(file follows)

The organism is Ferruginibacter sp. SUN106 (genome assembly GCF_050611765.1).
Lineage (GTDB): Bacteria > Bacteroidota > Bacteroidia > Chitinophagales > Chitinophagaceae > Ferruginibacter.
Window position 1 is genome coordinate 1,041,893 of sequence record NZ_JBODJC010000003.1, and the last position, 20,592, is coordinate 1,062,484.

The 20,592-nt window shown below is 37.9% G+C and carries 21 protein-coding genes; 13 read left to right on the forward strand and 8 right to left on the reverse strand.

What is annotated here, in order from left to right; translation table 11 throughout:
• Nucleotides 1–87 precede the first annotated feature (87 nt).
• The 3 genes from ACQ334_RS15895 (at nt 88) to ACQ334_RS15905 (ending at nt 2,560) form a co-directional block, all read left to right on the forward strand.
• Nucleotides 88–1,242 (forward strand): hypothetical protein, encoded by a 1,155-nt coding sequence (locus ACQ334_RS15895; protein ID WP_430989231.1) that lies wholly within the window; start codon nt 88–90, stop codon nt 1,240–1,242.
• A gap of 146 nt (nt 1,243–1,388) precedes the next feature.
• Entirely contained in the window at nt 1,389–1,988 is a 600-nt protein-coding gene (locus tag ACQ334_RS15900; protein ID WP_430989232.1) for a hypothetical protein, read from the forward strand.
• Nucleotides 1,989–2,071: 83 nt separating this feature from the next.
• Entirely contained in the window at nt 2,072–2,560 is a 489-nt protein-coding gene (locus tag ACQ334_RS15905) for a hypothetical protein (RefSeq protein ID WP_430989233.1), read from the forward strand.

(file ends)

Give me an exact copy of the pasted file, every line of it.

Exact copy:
The organism is Ferruginibacter sp. SUN106 (genome assembly GCF_050611765.1).
Lineage (GTDB): Bacteria > Bacteroidota > Bacteroidia > Chitinophagales > Chitinophagaceae > Ferruginibacter.
Window position 1 is genome coordinate 1,041,893 of sequence record NZ_JBODJC010000003.1, and the last position, 20,592, is coordinate 1,062,484.

The 20,592-nt window shown below is 37.9% G+C and carries 21 protein-coding genes; 13 read left to right on the forward strand and 8 right to left on the reverse strand.

What is annotated here, in order from left to right; translation table 11 throughout:
• Nucleotides 1–87 precede the first annotated feature (87 nt).
• The 3 genes from ACQ334_RS15895 (at nt 88) to ACQ334_RS15905 (ending at nt 2,560) form a co-directional block, all read left to right on the forward strand.
• Nucleotides 88–1,242 (forward strand): hypothetical protein, encoded by a 1,155-nt coding sequence (locus ACQ334_RS15895; protein ID WP_430989231.1) that lies wholly within the window; start codon nt 88–90, stop codon nt 1,240–1,242.
• A gap of 146 nt (nt 1,243–1,388) precedes the next feature.
• Entirely contained in the window at nt 1,389–1,988 is a 600-nt protein-coding gene (locus tag ACQ334_RS15900; protein ID WP_430989232.1) for a hypothetical protein, read from the forward strand.
• Nucleotides 1,989–2,071: 83 nt separating this feature from the next.
• Entirely contained in the window at nt 2,072–2,560 is a 489-nt protein-coding gene (locus tag ACQ334_RS15905) for a hypothetical protein (RefSeq protein ID WP_430989233.1), read from the forward strand.